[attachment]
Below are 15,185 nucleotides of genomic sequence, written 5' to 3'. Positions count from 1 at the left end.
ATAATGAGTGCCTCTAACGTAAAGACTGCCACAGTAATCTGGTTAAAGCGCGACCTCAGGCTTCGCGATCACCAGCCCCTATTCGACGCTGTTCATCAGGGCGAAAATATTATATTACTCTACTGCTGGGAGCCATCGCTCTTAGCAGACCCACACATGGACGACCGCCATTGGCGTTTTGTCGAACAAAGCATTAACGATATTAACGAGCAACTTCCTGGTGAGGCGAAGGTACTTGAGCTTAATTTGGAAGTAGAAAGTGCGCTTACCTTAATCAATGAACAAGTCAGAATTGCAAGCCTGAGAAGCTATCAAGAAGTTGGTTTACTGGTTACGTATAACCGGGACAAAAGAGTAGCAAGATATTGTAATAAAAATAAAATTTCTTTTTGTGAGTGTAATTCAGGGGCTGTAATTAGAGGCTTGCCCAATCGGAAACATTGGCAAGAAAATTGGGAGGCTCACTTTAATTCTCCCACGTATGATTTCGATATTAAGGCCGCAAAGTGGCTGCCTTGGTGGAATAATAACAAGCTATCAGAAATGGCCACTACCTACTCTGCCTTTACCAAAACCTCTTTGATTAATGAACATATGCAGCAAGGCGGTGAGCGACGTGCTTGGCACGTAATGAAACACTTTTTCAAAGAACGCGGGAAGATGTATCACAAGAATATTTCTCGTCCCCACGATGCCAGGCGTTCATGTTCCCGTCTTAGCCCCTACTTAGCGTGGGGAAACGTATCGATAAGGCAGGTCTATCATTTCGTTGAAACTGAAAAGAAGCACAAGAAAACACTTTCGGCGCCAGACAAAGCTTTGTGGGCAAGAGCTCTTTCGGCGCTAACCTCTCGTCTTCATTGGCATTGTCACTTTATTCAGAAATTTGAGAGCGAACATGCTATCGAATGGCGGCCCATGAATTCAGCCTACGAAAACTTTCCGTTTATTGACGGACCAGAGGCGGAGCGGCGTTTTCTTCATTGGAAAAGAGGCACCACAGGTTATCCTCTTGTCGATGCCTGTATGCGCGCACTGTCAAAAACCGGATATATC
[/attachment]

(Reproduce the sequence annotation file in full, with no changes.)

Below are 15,185 nucleotides of genomic sequence, written 5' to 3'. Positions count from 1 at the left end.
ATAATGAGTGCCTCTAACGTAAAGACTGCCACAGTAATCTGGTTAAAGCGCGACCTCAGGCTTCGCGATCACCAGCCCCTATTCGACGCTGTTCATCAGGGCGAAAATATTATATTACTCTACTGCTGGGAGCCATCGCTCTTAGCAGACCCACACATGGACGACCGCCATTGGCGTTTTGTCGAACAAAGCATTAACGATATTAACGAGCAACTTCCTGGTGAGGCGAAGGTACTTGAGCTTAATTTGGAAGTAGAAAGTGCGCTTACCTTAATCAATGAACAAGTCAGAATTGCAAGCCTGAGAAGCTATCAAGAAGTTGGTTTACTGGTTACGTATAACCGGGACAAAAGAGTAGCAAGATATTGTAATAAAAATAAAATTTCTTTTTGTGAGTGTAATTCAGGGGCTGTAATTAGAGGCTTGCCCAATCGGAAACATTGGCAAGAAAATTGGGAGGCTCACTTTAATTCTCCCACGTATGATTTCGATATTAAGGCCGCAAAGTGGCTGCCTTGGTGGAATAATAACAAGCTATCAGAAATGGCCACTACCTACTCTGCCTTTACCAAAACCTCTTTGATTAATGAACATATGCAGCAAGGCGGTGAGCGACGTGCTTGGCACGTAATGAAACACTTTTTCAAAGAACGCGGGAAGATGTATCACAAGAATATTTCTCGTCCCCACGATGCCAGGCGTTCATGTTCCCGTCTTAGCCCCTACTTAGCGTGGGGAAACGTATCGATAAGGCAGGTCTATCATTTCGTTGAAACTGAAAAGAAGCACAAGAAAACACTTTCGGCGCCAGACAAAGCTTTGTGGGCAAGAGCTCTTTCGGCGCTAACCTCTCGTCTTCATTGGCATTGTCACTTTATTCAGAAATTTGAGAGCGAACATGCTATCGAATGGCGGCCCATGAATTCAGCCTACGAAAACTTTCCGTTTATTGACGGACCAGAGGCGGAGCGGCGTTTTCTTCATTGGAAAAGAGGCACCACAGGTTATCCTCTTGTCGATGCCTGTATGCGCGCACTGTCAAAAACCGGATATATC